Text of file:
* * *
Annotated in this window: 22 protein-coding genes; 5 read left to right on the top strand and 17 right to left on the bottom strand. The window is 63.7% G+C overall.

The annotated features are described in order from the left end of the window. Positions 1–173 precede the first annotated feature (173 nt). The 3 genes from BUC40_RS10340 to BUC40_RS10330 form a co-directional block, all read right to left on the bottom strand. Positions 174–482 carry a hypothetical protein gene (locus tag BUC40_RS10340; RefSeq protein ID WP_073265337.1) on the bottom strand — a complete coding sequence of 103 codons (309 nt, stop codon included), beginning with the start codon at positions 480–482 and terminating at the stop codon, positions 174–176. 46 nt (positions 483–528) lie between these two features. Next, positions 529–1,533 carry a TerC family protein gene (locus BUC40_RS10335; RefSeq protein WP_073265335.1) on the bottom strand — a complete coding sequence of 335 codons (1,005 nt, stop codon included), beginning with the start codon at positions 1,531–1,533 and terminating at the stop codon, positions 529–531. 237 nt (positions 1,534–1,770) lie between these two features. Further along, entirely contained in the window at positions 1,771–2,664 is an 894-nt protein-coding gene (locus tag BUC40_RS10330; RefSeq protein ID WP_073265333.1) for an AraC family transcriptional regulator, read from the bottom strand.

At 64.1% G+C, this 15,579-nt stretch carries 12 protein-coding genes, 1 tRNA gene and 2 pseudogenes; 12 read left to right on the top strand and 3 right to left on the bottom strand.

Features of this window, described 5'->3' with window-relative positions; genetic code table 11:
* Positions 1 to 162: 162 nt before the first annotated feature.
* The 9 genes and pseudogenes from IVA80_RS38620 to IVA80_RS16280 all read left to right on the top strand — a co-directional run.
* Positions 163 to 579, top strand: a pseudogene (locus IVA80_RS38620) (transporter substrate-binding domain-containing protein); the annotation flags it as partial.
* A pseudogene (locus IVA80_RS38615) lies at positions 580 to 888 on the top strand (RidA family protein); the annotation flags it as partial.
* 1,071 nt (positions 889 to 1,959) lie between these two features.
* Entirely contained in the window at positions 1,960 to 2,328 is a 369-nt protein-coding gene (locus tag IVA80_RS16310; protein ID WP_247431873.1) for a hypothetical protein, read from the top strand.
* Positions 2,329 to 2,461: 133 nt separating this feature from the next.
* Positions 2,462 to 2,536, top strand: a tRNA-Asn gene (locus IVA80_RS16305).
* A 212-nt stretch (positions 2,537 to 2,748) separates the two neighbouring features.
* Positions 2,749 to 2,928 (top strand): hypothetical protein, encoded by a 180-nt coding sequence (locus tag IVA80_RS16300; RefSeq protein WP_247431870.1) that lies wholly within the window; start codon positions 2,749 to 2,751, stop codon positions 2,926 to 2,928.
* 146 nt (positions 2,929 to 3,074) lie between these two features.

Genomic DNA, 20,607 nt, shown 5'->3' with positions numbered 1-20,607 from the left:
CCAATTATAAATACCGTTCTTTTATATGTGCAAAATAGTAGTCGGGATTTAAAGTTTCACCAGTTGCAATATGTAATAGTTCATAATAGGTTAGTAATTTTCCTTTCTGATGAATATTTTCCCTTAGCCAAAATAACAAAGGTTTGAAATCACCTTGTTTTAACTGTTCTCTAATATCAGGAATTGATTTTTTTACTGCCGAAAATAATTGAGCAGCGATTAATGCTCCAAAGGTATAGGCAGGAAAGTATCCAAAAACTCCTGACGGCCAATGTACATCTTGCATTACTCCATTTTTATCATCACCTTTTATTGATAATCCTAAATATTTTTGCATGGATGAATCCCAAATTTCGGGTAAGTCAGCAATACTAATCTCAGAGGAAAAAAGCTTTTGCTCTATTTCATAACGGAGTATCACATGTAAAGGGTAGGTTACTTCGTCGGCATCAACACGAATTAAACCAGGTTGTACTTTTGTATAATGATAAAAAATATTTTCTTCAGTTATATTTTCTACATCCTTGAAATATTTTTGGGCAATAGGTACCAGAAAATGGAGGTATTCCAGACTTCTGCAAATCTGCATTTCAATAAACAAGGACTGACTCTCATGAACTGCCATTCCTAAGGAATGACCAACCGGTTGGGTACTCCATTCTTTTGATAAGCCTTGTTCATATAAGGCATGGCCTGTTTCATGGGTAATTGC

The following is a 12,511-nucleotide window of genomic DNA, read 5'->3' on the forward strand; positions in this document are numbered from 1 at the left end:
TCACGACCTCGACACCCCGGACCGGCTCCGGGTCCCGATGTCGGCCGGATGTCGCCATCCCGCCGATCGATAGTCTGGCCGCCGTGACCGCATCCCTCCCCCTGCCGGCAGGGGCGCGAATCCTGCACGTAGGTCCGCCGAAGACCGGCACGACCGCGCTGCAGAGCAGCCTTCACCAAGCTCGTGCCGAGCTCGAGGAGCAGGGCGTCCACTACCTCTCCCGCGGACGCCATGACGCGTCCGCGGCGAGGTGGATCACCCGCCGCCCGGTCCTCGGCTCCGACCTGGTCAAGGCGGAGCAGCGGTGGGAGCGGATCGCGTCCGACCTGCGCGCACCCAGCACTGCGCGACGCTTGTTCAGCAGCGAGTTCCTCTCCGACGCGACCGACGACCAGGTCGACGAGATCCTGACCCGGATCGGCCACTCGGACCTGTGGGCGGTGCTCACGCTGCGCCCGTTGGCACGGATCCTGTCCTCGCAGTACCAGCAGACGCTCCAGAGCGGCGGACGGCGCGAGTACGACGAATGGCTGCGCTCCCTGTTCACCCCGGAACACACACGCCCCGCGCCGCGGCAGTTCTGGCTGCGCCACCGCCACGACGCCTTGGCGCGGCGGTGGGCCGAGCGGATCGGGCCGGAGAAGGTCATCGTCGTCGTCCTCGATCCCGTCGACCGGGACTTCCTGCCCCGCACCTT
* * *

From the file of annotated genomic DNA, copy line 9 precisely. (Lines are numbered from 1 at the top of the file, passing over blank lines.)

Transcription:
* 1,071 nt (positions 889 to 1,959) lie between these two features.